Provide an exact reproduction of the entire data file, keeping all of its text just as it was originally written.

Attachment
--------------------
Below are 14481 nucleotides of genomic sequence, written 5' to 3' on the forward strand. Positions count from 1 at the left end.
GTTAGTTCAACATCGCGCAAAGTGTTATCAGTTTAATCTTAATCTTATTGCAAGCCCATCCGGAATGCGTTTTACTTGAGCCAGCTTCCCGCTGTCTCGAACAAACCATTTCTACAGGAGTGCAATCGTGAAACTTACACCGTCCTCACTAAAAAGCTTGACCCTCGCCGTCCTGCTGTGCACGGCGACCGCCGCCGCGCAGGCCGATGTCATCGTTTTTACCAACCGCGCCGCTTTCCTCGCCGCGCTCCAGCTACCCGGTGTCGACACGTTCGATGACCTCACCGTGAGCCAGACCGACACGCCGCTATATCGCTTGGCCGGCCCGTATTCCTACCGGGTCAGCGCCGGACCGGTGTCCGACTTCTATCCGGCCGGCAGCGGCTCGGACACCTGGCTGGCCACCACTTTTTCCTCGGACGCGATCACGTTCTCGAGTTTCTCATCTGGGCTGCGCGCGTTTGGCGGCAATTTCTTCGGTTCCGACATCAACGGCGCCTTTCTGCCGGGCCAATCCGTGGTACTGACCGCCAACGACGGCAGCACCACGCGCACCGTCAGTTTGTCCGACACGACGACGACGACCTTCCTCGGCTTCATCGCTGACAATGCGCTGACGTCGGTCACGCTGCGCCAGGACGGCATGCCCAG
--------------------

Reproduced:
Below are 14481 nucleotides of genomic sequence, written 5' to 3' on the forward strand. Positions count from 1 at the left end.
GTTAGTTCAACATCGCGCAAAGTGTTATCAGTTTAATCTTAATCTTATTGCAAGCCCATCCGGAATGCGTTTTACTTGAGCCAGCTTCCCGCTGTCTCGAACAAACCATTTCTACAGGAGTGCAATCGTGAAACTTACACCGTCCTCACTAAAAAGCTTGACCCTCGCCGTCCTGCTGTGCACGGCGACCGCCGCCGCGCAGGCCGATGTCATCGTTTTTACCAACCGCGCCGCTTTCCTCGCCGCGCTCCAGCTACCCGGTGTCGACACGTTCGATGACCTCACCGTGAGCCAGACCGACACGCCGCTATATCGCTTGGCCGGCCCGTATTCCTACCGGGTCAGCGCCGGACCGGTGTCCGACTTCTATCCGGCCGGCAGCGGCTCGGACACCTGGCTGGCCACCACTTTTTCCTCGGACGCGATCACGTTCTCGAGTTTCTCATCTGGGCTGCGCGCGTTTGGCGGCAATTTCTTCGGTTCCGACATCAACGGCGCCTTTCTGCCGGGCCAATCCGTGGTACTGACCGCCAACGACGGCAGCACCACGCGCACCGTCAGTTTGTCCGACACGACGACGACGACCTTCCTCGGCTTCATCGCTGACAATGCGCTGACGTCGGTCACGCTGCGCCAGGACGGCATGCCCAG